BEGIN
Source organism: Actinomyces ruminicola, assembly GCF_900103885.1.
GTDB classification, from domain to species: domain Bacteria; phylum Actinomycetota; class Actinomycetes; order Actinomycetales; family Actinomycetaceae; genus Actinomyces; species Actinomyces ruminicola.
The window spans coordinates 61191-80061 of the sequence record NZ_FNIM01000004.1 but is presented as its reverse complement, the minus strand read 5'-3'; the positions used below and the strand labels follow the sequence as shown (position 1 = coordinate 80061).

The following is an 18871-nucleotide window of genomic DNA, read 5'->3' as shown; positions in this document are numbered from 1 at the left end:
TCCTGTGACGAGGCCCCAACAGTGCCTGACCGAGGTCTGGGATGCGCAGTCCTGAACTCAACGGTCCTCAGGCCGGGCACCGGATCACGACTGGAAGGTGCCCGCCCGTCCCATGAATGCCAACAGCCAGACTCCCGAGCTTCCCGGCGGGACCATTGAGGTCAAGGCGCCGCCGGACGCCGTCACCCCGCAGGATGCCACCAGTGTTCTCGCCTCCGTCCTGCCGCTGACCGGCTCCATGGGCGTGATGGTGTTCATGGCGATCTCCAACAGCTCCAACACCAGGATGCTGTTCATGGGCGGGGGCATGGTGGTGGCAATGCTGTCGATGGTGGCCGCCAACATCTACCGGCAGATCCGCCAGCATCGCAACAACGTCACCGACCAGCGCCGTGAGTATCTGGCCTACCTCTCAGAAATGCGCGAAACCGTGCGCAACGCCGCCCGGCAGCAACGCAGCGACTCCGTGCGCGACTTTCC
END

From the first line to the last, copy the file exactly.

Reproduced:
Source organism: Actinomyces ruminicola, assembly GCF_900103885.1.
GTDB classification, from domain to species: domain Bacteria; phylum Actinomycetota; class Actinomycetes; order Actinomycetales; family Actinomycetaceae; genus Actinomyces; species Actinomyces ruminicola.
The window spans coordinates 61191-80061 of the sequence record NZ_FNIM01000004.1 but is presented as its reverse complement, the minus strand read 5'-3'; the positions used below and the strand labels follow the sequence as shown (position 1 = coordinate 80061).

The following is an 18871-nucleotide window of genomic DNA, read 5'->3' as shown; positions in this document are numbered from 1 at the left end:
TCCTGTGACGAGGCCCCAACAGTGCCTGACCGAGGTCTGGGATGCGCAGTCCTGAACTCAACGGTCCTCAGGCCGGGCACCGGATCACGACTGGAAGGTGCCCGCCCGTCCCATGAATGCCAACAGCCAGACTCCCGAGCTTCCCGGCGGGACCATTGAGGTCAAGGCGCCGCCGGACGCCGTCACCCCGCAGGATGCCACCAGTGTTCTCGCCTCCGTCCTGCCGCTGACCGGCTCCATGGGCGTGATGGTGTTCATGGCGATCTCCAACAGCTCCAACACCAGGATGCTGTTCATGGGCGGGGGCATGGTGGTGGCAATGCTGTCGATGGTGGCCGCCAACATCTACCGGCAGATCCGCCAGCATCGCAACAACGTCACCGACCAGCGCCGTGAGTATCTGGCCTACCTCTCAGAAATGCGCGAAACCGTGCGCAACGCCGCCCGGCAGCAACGCAGCGACTCCGTGCGCGACTTTCC